JavaScript Functions

A JavaScript function is a collection of statements, either named or unnamed (anonymous), that can be called from elsewhere within a JavaScript program. Functions can accept arguments, which are input values passed into the function.

Within a function, those arguments passed into the function can be acted upon and the results returned to the caller of the function via a return value.

Functions are used when you have something that needs to happen multiple times within a program. Rather than defining the same code multiple times, you can use a function to perform that action.

A function is defined with the keyword function, followed by the name of the function, and then by parentheses that contain optional parameters to be used. Use braces to surround the statements to be executed as part of the function. For example,

function functionName() {
// Statements go here;

When a function is defined, the code isn't actually executed until the function is invoked, or called.

Function Parameters

You have to place parameters passed to a function within the parentheses of the function definition. For example,

function myFunction(parameter1, parameter2) {
// Do something

Calling or invoking the function is:


In JavaScript you don't need to specify the number of parameters or arguments being passed into a function, and the number of arguments being passed in does not need to match those that are defined in the function definition.

When invoked, the function is given an array object named arguments. The arguments object holds the arguments sent into the function, which can be helpful when you don't know the number of arguments being sent in. For example,

function myFunction() {
var firstArg = arguments[0];
var secondArg = arguments[1];

You can also get the length of the arguments object and loop through each argument, as follows:

function myFunction() {
var argLength = arguments.length;
for (var i = 0; i < argLength; i++) {
// Do something with each argument (i)

Variable Scope

Function parameters are variable names and shouldn't be named the same as the variables that are used to invoke the functions. Try to use different names for variables inside and outside functions and always use the var keyword to initialize variables.

Depending on the code contained in the function, the function might or might not have a return value. That return value is passed back to the caller.

Return Values

When a function finishes executing its code, it can return a value to the caller by using the return keyword. For example,

function multiplyNums(x) {
return x * 2;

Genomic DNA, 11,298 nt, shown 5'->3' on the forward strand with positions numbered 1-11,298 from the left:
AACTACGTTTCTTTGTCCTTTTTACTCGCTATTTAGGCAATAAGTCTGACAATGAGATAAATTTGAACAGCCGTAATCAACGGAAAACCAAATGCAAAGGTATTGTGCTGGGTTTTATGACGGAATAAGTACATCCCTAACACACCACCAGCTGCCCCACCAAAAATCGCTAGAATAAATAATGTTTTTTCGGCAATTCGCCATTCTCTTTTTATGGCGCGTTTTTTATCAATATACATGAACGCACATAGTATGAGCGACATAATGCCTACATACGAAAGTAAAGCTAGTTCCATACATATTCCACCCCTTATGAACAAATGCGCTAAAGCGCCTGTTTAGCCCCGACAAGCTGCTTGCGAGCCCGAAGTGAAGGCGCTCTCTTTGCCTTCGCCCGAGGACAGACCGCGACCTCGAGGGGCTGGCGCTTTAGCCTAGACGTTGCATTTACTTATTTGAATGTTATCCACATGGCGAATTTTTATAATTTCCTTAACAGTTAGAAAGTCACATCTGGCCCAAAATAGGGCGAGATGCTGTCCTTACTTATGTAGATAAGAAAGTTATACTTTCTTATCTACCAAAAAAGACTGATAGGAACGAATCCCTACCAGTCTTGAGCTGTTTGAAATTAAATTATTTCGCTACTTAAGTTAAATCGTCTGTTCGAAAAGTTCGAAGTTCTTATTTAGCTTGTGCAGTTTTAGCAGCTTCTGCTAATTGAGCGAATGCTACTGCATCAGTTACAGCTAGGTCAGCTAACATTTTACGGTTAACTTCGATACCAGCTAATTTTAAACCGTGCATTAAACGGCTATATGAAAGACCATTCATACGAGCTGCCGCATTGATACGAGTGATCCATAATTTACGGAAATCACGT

var theNumber = 10;
var result = multiplyNums(theNumber);

The above example creates a function called multiplyNums with an intended input value, which is assigned to the variable x. The function returns its argument multiplied by 2. The code then creates a variable called theNumber. Next, the code creates another variable called result. This variable holds the result of the call to the multiplyNums function. The multiplyNums function uses the variable theNumber as an argument.

You can place the return value anywhere within a function, not just at the end. Using a return within a conditional or after a loop is common. For example,

function myFunction(x) {
if (x == 1) {
return true;
} else {
return false;

When the function execution gets to the return statement, the function returns immediately and won't execute any code after that.


In JavaScript, nested functions have access to the outer function's variables. Closures refer to the existence of variables outside a function's normal execution context. Closures are frequently created by accident and can cause memory leak problems in web browsers if they are not handled properly.

Naming a Function

Functions are actions. So, their name is usually a verb. It should be brief, as accurate as possible and describe what the function does, so that someone reading the code gets an indication of what the function does.

It is a widespread practice to start a function with a verbal prefix which vaguely describes the action. For example, functions that start with "show" usually show something. Function starting with:

  • show - show something
  • get - return a value
  • calc - calculate something
  • create - create something
  • check - check something and return a boolean

A function should do exactly what is suggested by its name, no more. Two independent actions usually deserve two functions, even if they are usually called together. You can also make a third function that calls those two.